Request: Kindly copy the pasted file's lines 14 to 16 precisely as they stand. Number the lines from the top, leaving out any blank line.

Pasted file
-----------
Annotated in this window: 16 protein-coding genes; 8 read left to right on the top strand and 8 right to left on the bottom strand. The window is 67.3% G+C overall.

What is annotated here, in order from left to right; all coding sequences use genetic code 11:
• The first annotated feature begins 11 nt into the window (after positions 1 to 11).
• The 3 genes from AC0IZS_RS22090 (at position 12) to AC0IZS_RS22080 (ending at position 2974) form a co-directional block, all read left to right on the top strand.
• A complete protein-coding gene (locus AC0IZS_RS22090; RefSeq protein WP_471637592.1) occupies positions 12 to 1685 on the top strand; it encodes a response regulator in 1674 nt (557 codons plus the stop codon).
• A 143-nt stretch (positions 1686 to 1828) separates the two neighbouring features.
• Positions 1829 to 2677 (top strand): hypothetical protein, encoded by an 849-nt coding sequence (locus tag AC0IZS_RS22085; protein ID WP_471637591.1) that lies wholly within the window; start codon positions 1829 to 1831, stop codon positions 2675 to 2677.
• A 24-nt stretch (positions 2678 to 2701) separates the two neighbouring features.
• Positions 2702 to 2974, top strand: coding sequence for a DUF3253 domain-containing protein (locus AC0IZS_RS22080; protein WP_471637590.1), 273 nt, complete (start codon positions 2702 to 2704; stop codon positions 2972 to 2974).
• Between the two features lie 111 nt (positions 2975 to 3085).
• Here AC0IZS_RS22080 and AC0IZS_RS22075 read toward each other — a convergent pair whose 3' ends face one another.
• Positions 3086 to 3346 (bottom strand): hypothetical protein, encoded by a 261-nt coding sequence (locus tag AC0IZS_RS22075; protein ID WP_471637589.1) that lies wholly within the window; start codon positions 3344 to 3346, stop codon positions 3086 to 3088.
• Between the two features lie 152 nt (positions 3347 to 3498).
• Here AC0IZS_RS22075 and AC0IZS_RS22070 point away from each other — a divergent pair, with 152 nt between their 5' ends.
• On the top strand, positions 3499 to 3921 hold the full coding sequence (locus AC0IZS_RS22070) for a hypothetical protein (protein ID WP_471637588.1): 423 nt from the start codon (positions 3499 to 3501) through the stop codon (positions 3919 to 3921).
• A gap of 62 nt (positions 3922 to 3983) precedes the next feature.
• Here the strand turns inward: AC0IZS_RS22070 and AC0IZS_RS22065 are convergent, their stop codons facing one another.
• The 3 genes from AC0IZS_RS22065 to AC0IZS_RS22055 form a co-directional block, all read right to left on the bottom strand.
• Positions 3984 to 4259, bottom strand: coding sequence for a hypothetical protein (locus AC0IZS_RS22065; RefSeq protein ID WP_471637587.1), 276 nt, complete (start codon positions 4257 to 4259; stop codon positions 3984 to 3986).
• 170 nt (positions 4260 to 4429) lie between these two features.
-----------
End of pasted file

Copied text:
• Here AC0IZS_RS22075 and AC0IZS_RS22070 point away from each other — a divergent pair, with 152 nt between their 5' ends.
• On the top strand, positions 3499 to 3921 hold the full coding sequence (locus AC0IZS_RS22070) for a hypothetical protein (protein ID WP_471637588.1): 423 nt from the start codon (positions 3499 to 3501) through the stop codon (positions 3919 to 3921).
• A gap of 62 nt (positions 3922 to 3983) precedes the next feature.